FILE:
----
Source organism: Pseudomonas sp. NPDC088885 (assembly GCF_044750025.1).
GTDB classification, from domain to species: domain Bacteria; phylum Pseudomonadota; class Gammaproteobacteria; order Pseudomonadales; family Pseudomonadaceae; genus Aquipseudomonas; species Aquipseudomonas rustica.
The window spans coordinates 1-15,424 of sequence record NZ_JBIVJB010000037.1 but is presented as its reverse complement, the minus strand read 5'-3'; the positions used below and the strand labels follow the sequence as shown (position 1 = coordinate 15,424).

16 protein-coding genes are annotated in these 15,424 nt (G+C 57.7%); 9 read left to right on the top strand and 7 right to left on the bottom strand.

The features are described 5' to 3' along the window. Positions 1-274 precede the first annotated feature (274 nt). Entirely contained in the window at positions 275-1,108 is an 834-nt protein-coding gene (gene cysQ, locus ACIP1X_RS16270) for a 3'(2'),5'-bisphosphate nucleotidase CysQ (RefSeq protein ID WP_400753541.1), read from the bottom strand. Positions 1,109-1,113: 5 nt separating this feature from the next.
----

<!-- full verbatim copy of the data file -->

Source organism: Pseudomonas sp. NPDC088885 (assembly GCF_044750025.1).
GTDB classification, from domain to species: domain Bacteria; phylum Pseudomonadota; class Gammaproteobacteria; order Pseudomonadales; family Pseudomonadaceae; genus Aquipseudomonas; species Aquipseudomonas rustica.
The window spans coordinates 1-15,424 of sequence record NZ_JBIVJB010000037.1 but is presented as its reverse complement, the minus strand read 5'-3'; the positions used below and the strand labels follow the sequence as shown (position 1 = coordinate 15,424).

16 protein-coding genes are annotated in these 15,424 nt (G+C 57.7%); 9 read left to right on the top strand and 7 right to left on the bottom strand.

The features are described 5' to 3' along the window. Positions 1-274 precede the first annotated feature (274 nt). Entirely contained in the window at positions 275-1,108 is an 834-nt protein-coding gene (gene cysQ, locus ACIP1X_RS16270) for a 3'(2'),5'-bisphosphate nucleotidase CysQ (RefSeq protein ID WP_400753541.1), read from the bottom strand. Positions 1,109-1,113: 5 nt separating this feature from the next.